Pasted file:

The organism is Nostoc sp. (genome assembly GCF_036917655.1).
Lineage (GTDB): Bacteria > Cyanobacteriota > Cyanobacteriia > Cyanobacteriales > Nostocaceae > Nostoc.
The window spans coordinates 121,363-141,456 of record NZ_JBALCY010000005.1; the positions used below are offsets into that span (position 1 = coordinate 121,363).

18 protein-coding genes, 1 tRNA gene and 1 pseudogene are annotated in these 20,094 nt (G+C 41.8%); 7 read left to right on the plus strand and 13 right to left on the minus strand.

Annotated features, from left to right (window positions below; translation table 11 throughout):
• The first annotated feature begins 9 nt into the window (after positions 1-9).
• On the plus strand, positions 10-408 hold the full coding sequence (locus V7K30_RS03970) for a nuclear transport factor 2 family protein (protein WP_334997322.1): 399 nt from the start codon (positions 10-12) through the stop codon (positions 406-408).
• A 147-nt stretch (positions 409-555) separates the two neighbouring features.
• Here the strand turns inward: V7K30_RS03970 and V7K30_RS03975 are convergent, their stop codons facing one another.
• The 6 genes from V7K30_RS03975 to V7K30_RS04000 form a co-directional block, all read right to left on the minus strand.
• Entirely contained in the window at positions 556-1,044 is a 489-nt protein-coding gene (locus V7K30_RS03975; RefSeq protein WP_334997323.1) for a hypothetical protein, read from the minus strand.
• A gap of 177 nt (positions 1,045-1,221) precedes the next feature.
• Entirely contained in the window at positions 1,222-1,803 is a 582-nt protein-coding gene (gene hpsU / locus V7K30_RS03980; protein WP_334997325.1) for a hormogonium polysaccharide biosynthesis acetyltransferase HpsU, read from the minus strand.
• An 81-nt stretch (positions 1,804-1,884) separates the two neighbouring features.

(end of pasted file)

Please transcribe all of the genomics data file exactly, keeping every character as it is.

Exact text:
The organism is Nostoc sp. (genome assembly GCF_036917655.1).
Lineage (GTDB): Bacteria > Cyanobacteriota > Cyanobacteriia > Cyanobacteriales > Nostocaceae > Nostoc.
The window spans coordinates 121,363-141,456 of record NZ_JBALCY010000005.1; the positions used below are offsets into that span (position 1 = coordinate 121,363).

18 protein-coding genes, 1 tRNA gene and 1 pseudogene are annotated in these 20,094 nt (G+C 41.8%); 7 read left to right on the plus strand and 13 right to left on the minus strand.

Annotated features, from left to right (window positions below; translation table 11 throughout):
• The first annotated feature begins 9 nt into the window (after positions 1-9).
• On the plus strand, positions 10-408 hold the full coding sequence (locus V7K30_RS03970) for a nuclear transport factor 2 family protein (protein WP_334997322.1): 399 nt from the start codon (positions 10-12) through the stop codon (positions 406-408).
• A 147-nt stretch (positions 409-555) separates the two neighbouring features.
• Here the strand turns inward: V7K30_RS03970 and V7K30_RS03975 are convergent, their stop codons facing one another.
• The 6 genes from V7K30_RS03975 to V7K30_RS04000 form a co-directional block, all read right to left on the minus strand.
• Entirely contained in the window at positions 556-1,044 is a 489-nt protein-coding gene (locus V7K30_RS03975; RefSeq protein WP_334997323.1) for a hypothetical protein, read from the minus strand.
• A gap of 177 nt (positions 1,045-1,221) precedes the next feature.
• Entirely contained in the window at positions 1,222-1,803 is a 582-nt protein-coding gene (gene hpsU / locus V7K30_RS03980; protein WP_334997325.1) for a hormogonium polysaccharide biosynthesis acetyltransferase HpsU, read from the minus strand.
• An 81-nt stretch (positions 1,804-1,884) separates the two neighbouring features.